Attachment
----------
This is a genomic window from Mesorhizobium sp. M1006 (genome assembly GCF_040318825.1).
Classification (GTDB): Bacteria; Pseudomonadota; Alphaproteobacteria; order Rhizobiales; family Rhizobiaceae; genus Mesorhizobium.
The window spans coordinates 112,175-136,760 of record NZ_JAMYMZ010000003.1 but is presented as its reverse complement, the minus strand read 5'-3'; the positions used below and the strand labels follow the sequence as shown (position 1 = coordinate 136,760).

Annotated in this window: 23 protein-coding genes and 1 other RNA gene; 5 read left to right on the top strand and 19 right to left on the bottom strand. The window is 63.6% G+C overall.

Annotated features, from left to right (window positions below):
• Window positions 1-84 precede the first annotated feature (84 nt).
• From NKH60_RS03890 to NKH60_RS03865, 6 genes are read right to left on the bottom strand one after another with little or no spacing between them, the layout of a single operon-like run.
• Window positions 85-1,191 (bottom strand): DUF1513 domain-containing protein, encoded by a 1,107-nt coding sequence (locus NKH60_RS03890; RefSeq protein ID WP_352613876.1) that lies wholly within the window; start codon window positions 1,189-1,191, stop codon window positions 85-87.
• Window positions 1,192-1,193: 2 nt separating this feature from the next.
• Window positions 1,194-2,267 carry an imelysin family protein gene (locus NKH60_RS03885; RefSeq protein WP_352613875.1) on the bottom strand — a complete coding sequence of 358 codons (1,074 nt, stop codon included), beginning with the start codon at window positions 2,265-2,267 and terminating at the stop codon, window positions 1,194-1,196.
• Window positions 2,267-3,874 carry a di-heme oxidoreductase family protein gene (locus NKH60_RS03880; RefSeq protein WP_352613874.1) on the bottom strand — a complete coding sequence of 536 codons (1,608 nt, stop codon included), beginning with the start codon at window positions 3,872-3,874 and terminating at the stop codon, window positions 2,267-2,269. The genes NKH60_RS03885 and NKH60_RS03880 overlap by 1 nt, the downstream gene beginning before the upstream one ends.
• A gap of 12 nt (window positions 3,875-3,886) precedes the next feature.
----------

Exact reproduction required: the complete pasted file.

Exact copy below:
This is a genomic window from Mesorhizobium sp. M1006 (genome assembly GCF_040318825.1).
Classification (GTDB): Bacteria; Pseudomonadota; Alphaproteobacteria; order Rhizobiales; family Rhizobiaceae; genus Mesorhizobium.
The window spans coordinates 112,175-136,760 of record NZ_JAMYMZ010000003.1 but is presented as its reverse complement, the minus strand read 5'-3'; the positions used below and the strand labels follow the sequence as shown (position 1 = coordinate 136,760).

Annotated in this window: 23 protein-coding genes and 1 other RNA gene; 5 read left to right on the top strand and 19 right to left on the bottom strand. The window is 63.6% G+C overall.

Annotated features, from left to right (window positions below):
• Window positions 1-84 precede the first annotated feature (84 nt).
• From NKH60_RS03890 to NKH60_RS03865, 6 genes are read right to left on the bottom strand one after another with little or no spacing between them, the layout of a single operon-like run.
• Window positions 85-1,191 (bottom strand): DUF1513 domain-containing protein, encoded by a 1,107-nt coding sequence (locus NKH60_RS03890; RefSeq protein ID WP_352613876.1) that lies wholly within the window; start codon window positions 1,189-1,191, stop codon window positions 85-87.
• Window positions 1,192-1,193: 2 nt separating this feature from the next.
• Window positions 1,194-2,267 carry an imelysin family protein gene (locus NKH60_RS03885; RefSeq protein WP_352613875.1) on the bottom strand — a complete coding sequence of 358 codons (1,074 nt, stop codon included), beginning with the start codon at window positions 2,265-2,267 and terminating at the stop codon, window positions 1,194-1,196.
• Window positions 2,267-3,874 carry a di-heme oxidoreductase family protein gene (locus NKH60_RS03880; RefSeq protein WP_352613874.1) on the bottom strand — a complete coding sequence of 536 codons (1,608 nt, stop codon included), beginning with the start codon at window positions 3,872-3,874 and terminating at the stop codon, window positions 2,267-2,269. The genes NKH60_RS03885 and NKH60_RS03880 overlap by 1 nt, the downstream gene beginning before the upstream one ends.
• A gap of 12 nt (window positions 3,875-3,886) precedes the next feature.